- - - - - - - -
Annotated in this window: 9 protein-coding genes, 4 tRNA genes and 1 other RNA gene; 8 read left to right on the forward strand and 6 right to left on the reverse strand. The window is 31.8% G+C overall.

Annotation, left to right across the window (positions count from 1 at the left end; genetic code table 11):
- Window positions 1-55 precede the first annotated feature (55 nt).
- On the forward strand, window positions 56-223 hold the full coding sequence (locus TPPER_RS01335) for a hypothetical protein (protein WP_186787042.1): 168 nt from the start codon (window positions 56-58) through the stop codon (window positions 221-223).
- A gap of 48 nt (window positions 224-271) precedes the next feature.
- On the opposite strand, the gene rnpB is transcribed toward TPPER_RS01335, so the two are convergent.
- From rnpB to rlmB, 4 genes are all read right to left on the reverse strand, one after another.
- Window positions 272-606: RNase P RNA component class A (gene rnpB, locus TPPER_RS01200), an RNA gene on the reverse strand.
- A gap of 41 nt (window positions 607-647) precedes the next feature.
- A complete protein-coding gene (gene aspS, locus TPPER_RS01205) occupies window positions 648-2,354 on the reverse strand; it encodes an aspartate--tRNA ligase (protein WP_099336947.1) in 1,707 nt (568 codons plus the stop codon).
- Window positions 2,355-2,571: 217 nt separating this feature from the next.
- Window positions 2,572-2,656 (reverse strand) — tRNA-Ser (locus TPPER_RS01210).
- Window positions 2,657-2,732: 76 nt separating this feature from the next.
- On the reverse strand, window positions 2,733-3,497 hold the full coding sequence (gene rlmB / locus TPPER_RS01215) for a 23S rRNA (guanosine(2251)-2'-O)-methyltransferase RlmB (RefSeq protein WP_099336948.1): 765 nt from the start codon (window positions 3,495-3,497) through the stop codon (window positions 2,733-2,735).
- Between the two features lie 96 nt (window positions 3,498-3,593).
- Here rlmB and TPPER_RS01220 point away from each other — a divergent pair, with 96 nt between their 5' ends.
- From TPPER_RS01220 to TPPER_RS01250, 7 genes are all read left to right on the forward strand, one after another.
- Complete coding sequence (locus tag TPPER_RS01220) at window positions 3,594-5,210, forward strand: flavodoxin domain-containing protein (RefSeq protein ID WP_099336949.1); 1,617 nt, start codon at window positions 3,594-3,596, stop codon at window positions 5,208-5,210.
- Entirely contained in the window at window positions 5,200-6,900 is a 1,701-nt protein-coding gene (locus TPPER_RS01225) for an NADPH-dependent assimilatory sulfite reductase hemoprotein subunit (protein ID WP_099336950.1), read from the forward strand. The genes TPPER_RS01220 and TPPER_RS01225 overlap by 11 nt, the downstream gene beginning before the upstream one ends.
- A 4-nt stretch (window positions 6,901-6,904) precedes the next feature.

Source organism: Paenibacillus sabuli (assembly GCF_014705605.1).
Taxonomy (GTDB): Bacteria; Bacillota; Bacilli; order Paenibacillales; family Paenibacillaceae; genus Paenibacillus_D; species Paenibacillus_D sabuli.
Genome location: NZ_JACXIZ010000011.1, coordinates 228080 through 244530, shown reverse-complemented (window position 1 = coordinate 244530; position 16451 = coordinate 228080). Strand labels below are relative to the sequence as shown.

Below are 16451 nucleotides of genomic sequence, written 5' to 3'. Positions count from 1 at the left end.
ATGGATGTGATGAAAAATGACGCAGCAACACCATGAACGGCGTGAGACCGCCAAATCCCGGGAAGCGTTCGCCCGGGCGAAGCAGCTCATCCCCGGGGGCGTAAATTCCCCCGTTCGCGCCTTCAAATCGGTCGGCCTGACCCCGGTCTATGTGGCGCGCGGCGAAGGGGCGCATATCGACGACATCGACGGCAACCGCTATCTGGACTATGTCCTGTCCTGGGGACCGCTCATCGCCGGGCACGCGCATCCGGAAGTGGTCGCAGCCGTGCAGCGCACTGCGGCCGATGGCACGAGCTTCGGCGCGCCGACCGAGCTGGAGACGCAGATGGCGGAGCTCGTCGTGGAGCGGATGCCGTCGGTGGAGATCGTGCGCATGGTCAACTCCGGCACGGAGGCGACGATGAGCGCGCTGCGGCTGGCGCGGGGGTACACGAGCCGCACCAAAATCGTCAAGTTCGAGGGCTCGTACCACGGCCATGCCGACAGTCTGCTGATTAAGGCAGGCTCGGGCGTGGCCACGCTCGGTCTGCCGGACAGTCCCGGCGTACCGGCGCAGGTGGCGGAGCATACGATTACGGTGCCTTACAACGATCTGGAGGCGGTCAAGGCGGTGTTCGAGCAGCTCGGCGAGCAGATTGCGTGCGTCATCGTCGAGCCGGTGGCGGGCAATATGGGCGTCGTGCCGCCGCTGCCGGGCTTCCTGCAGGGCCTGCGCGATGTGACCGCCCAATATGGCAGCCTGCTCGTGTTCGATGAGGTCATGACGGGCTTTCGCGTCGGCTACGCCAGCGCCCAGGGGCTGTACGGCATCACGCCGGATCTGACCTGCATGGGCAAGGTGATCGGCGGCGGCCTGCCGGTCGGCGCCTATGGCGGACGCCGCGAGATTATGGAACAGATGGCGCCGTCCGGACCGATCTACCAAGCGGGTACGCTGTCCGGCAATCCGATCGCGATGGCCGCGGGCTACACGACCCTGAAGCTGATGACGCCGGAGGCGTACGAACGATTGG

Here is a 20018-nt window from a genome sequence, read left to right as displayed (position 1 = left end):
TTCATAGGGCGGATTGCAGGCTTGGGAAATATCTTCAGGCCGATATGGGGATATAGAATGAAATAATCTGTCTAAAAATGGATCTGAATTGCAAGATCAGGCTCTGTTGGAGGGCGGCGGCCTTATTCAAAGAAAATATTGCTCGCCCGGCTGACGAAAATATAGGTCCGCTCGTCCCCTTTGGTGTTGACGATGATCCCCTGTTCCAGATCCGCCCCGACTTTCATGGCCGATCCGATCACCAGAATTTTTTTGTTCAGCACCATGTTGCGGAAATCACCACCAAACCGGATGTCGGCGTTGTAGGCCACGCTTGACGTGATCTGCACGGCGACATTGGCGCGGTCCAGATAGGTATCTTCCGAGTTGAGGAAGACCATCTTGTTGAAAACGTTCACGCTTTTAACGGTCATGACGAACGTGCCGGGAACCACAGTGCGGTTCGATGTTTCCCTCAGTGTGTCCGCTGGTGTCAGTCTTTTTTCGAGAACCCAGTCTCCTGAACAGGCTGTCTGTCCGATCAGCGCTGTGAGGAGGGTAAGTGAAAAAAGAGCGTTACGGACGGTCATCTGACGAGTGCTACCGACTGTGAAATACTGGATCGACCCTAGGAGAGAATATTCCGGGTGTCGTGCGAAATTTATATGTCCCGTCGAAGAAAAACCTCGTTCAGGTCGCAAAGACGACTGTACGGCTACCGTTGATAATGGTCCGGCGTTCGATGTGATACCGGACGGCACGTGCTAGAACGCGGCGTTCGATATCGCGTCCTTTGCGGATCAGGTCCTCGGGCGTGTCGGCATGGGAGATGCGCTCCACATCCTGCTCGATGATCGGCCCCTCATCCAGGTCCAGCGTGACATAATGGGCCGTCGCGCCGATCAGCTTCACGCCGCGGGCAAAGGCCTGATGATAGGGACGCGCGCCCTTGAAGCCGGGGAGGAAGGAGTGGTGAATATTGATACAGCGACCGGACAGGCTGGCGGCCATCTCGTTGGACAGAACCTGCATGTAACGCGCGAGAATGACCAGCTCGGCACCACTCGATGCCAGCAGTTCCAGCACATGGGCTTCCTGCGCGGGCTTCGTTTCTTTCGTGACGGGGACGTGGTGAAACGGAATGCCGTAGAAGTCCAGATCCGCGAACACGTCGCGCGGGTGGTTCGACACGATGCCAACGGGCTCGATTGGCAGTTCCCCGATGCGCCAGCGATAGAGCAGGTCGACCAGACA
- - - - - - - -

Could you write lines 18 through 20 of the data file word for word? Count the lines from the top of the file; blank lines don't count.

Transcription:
- Complete coding sequence (locus tag TPPER_RS01220) at window positions 3,594-5,210, forward strand: flavodoxin domain-containing protein (RefSeq protein ID WP_099336949.1); 1,617 nt, start codon at window positions 3,594-3,596, stop codon at window positions 5,208-5,210.
- Entirely contained in the window at window positions 5,200-6,900 is a 1,701-nt protein-coding gene (locus TPPER_RS01225) for an NADPH-dependent assimilatory sulfite reductase hemoprotein subunit (protein ID WP_099336950.1), read from the forward strand. The genes TPPER_RS01220 and TPPER_RS01225 overlap by 11 nt, the downstream gene beginning before the upstream one ends.
- A 4-nt stretch (window positions 6,901-6,904) precedes the next feature.